The district court determined that the Makah sought primarily reallocation of the harvest of Columbia River salmon. The court concluded it could not grant this relief without involving the twenty-three absent tribes. Because the other tribes are immune from suit unless they explicitly waive sovereign immunity, see McClendon v. United States, 885 F.2d 627, 629 (9th Cir.1989), the court found them to be indispensable parties under Fed.R.Civ.P. 19(b) and dismissed the suit.

The Makah challenge the court's order. They argue that there is no negative impact on the absent parties because they seek only enforcement of their own treaty rights and an increase in the overall harvest, not a reallocation among the treaty tribes. They also argue that their challenge is to the procedures followed by the Secretary, not just the resulting quotas.

Page 558


To determine whether a party is "indispensable" under Fed.R.Civ.P. 19, 5 a court must undertake a two-part analysis: it must first determine if an absent party is "necessary" to the suit; then if, as here, the party cannot be joined, the court must determine whether the party is "indispensible" so that in "equity and good conscience" the suit should be dismissed. The inquiry is a practical one and fact specific, see Provident Tradesmens Bank & Trust Co. v. Patterson, 390 U.S. 102, 118-19, 88 S.Ct. 733, 742-43, 19 L.Ed.2d 936 (1968), and is designed to avoid the harsh results of rigid application. Eldredge v. Carpenters 46 Northern California Joint Apprenticeship & Training Comm., 662 F.2d 534, 537 (9th Cir.1981), cert. denied, 459 U.S. 917, 103 S.Ct. 231, 74 L.Ed.2d 183 (1982). The moving party has the burden of persuasion in arguing for dismissal. Sierra Club v. Watt, 608 F.Supp. 305, 312 (E.D.Cal.1985).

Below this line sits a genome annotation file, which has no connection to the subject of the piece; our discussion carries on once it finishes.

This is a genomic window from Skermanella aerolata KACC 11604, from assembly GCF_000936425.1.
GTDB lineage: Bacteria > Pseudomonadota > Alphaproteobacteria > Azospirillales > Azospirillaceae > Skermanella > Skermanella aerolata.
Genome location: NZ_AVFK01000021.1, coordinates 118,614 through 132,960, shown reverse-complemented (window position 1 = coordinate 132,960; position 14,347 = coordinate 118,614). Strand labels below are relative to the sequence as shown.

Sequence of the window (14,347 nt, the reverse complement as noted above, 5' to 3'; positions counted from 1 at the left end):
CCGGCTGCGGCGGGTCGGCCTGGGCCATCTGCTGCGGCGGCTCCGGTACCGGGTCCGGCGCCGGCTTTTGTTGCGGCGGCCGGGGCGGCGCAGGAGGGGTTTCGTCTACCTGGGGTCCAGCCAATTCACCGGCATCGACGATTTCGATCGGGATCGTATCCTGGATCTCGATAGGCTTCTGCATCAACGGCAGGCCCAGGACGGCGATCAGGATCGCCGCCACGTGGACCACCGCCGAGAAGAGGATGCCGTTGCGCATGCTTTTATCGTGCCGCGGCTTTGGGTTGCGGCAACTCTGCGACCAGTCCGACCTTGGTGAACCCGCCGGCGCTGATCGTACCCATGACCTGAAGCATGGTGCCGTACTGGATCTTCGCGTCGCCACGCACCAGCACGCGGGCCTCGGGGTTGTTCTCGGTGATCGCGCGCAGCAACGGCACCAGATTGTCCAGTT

A. Necessary Party

To determine if the absent party is necessary to the suit, the court must undertake another two-part analysis.

First, the court must decide if complete relief is possible among those already parties to the suit. This analysis is independent of the question whether relief is available to the absent party. Eldredge, 662 F.2d at 537.

Next, the court must determine whether the absent party has a legally protected interest in the suit. This interest must be more than a financial stake, Northern Alaska, 803 F.2d at 468, and more than speculation about a future event. McLaughlin v. International Ass'n of Machinists, 847 F.2d 620, 621 (9th Cir.1988). A fixed fund which a court is asked to allocate may create a protectable interest in beneficiaries of the fund. See Wichita and Affiliated Tribes of Oklahoma v. Hodel, 788 F.2d 765, 774 (D.C.Cir.1986). Generally, there is no legally...